The Future Of The Wii U

The Future Of The Wii U



Let's face it, the Wii is pretty much dead at this point. The last big blockbuster release we saw for Nintendo's popular console was The Legend of Zelda: Skyward Sword, and that was months ago. Compare this to the days where we had to choose between Metroid, Kirby, Mario, and a bunch of interesting third-party titles like Trauma Center when deciding which new Wii release we were going to pick up.

Of course, this isn't a judgment against the Wii in any way. The Wii clearly outsold every other console on the market in this generation. However, the Wii came out in a time where Nintendo figured that gamers would prioritize interesting and innovative gameplay over HD graphics, Internet capabilities, a hard drive, and extra functionality like a competent web browser. At the time, Nintendo was right, but the market environment has since changed. As interest in the Wii wanes, Nintendo is hoping recapture the Wii's success with their new console, the Wii U.

So far, they seem to be on the right track. The innovative tablet controller will certainly capture the interest of fans that are still looking for new control schemes. The Wii U is also HD graphics capable, which will satisfy the portion of the market that is looking for a true HD gaming experience. Thus far, the Wii U seems to be capable of much of what current generation consoles are doing, from a system specs standpoint at least. Add a whole lot of other new functionality, like the ability to switch games and movies from your TV to your tablet controller, and the console will also please the tech heads that just have to have the most futuristic piece of technology on the market.

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However, the rumors we have heard so far have also pointed toward Nintendo making a couple mistakes. For example, we have heard several reports that say the console will not have a built-in hard drive. This means that gamers will have a limited amount of space to download demos, downloadable titles, DLC, and game updates. This is a functionality that has become expected of HD consoles, and if Nintendo does not include it in some way, then the Wii U may once again lag behind the competition.

In addition, many reports have said that only one or two tablet controllers would be used in the Wii U's operation. Every other player would use an old school Wiimote, and since the Wii U doesn't have ports for GameCube controllers, you are pretty much stuck buying the classic controller if you want a traditional method of control. This is going to severely alienate a good portion of the hardcore community, and will make traditionally controlled games (such as fighting games or first-person shooters) profoundly harder to control on the new console.

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Not only that, but the Wii U sells itself on being a social gaming console that is fun for the whole family; if the system can only use one tablet controller, then this creates a split in the gaming group. Only one gamer will be able to use the Wii U's fancy new camera and touchscreen, while everyone else is reduced to a waggle fest. Unfortunately, there may be no way to fix this problem as the advanced nature of the Wii U controller would make it extremely expensive to buy. You wouldn't want to buy four tablets if they cost 100 dollars each, would you?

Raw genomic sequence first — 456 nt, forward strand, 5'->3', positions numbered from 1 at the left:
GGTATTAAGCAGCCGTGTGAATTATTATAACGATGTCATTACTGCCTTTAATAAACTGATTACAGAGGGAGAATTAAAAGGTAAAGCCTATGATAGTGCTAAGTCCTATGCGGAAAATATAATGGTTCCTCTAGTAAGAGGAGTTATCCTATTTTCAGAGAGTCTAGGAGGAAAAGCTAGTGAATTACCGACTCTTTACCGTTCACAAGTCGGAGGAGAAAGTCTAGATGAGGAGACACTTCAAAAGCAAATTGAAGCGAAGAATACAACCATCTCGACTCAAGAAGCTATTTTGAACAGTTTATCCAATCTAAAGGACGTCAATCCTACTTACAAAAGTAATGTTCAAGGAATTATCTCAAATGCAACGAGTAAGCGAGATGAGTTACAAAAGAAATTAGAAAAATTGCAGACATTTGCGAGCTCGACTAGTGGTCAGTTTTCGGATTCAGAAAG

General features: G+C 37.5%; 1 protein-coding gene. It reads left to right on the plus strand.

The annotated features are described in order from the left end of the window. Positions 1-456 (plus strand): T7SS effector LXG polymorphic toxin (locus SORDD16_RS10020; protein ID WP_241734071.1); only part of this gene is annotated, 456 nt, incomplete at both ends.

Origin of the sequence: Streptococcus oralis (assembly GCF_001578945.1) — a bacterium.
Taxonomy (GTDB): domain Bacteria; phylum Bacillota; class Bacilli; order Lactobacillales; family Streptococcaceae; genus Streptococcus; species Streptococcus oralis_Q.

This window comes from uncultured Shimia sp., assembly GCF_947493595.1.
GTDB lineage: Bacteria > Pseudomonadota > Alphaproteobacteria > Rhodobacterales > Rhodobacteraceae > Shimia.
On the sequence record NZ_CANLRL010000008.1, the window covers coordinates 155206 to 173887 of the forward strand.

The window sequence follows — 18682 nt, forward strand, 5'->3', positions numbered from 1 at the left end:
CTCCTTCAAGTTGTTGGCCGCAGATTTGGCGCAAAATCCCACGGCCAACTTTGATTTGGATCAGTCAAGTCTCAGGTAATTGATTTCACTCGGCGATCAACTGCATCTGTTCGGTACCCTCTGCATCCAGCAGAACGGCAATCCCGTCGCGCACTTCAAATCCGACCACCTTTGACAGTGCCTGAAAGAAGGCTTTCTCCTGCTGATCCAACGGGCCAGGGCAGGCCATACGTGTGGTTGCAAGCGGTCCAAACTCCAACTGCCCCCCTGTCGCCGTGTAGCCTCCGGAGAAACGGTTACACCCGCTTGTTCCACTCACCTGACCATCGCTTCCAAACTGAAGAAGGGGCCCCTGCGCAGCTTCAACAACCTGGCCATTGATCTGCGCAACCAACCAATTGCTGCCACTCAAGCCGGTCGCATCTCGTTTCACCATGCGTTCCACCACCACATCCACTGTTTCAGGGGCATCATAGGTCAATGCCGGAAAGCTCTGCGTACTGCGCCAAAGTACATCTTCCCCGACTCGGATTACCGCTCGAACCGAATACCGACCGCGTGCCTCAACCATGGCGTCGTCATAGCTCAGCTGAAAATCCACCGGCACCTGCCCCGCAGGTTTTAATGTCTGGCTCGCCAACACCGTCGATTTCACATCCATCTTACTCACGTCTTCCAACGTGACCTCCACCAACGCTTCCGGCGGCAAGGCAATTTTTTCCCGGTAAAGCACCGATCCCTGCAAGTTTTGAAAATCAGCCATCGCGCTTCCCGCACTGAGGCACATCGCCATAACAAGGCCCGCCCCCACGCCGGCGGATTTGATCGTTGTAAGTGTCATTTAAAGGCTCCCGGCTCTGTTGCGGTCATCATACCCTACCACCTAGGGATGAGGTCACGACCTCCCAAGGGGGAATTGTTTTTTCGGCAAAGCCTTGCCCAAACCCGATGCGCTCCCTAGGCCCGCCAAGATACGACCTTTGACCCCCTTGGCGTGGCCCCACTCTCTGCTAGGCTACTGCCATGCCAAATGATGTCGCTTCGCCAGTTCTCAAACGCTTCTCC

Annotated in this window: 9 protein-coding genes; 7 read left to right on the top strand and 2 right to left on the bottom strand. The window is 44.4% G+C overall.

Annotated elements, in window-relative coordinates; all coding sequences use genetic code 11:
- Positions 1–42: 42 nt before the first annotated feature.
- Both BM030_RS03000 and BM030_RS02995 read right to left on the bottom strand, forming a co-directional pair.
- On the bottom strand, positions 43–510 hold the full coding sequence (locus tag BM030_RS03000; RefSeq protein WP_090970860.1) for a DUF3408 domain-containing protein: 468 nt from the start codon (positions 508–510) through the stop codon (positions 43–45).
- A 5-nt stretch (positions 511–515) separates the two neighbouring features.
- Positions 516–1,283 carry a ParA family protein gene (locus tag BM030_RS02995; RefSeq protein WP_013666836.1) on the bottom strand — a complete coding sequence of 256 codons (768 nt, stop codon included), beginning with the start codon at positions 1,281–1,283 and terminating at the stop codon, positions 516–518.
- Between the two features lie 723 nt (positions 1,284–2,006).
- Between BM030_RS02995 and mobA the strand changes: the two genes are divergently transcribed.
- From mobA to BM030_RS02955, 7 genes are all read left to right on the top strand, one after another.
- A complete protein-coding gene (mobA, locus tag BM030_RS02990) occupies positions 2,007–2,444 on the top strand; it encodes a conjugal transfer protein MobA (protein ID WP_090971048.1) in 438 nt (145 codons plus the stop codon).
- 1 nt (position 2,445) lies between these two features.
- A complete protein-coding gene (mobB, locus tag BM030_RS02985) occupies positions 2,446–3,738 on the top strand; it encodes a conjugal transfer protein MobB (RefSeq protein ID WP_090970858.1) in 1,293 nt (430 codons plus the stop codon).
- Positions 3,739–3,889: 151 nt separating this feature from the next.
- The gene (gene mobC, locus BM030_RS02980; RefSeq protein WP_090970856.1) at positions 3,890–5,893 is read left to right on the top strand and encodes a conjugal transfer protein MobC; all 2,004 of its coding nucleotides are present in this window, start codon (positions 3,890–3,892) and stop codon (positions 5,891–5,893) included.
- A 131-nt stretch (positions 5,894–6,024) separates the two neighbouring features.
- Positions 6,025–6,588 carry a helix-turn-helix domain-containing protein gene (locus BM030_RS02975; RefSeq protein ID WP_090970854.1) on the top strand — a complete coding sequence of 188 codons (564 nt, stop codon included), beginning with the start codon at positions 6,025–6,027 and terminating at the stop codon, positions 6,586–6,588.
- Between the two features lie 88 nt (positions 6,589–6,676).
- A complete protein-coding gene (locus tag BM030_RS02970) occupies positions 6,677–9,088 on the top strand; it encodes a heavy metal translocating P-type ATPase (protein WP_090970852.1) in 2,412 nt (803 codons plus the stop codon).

However, the biggest challenge that the Wii U will have to overcome is its name. Remember, the Wii built its success on the casual market, the type of people who may never have owned a console before. These people aren't used to the console grind. When these people see the title "Wii U" they will probably say something along the lines of, "but I already have a Wii, I don't need another one!" However, naming it something different would allow Nintendo to run a "If you liked the Wii, you'll love the Project Café!" advertising slogan.

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So where is the Wii U going to go in the next few months leading up to its release? Well, I think it's safe to say that Nintendo will certainly be concerned with the casual gaming crowd first. All of their advertisements are geared around the nifty way that you can use the Wii U with your family or friends. Many of the games that have been revealed or tech demoed so far were minigames and variations on Mario. The lack of a hard drive shows that Nintendo may be trying to keep the operation of its console simple in order to appeal to the casual audience that may not know much about data management or downloadable content. Of course, we have seen demos for shooters and other games on the Wii U, but they are certainly taking a back seat to the plethora of trailers catering to the casual crowd.

However, the success or failure of the Wii U will come down to one thing: the killer app. This, in part, is why the 3DS had such a slow start. Whenever a new console launches, there has to be some game in the console's launch line-up that is worth buying the console for. For the Wii, this was Wii Sports, but it's not often that a console can sell itself on a tech demo. The Wii U needs to launch with a game so incredibly amazing that people are willing to drop 300 dollars for it. Right now, it is looking like this killer app may be the new Smash Bros., but we will just have to wait and see. More info will be revealed this year at the Nintendo booth at E3, and we will be sure to bring you all the updates.

By
Angelo M. D'Argenio
Contributing Writer
Date: May 16, 2012

*The views expressed within this article are solely the opinion of the author and do not express the views held by Cheat Code Central.*

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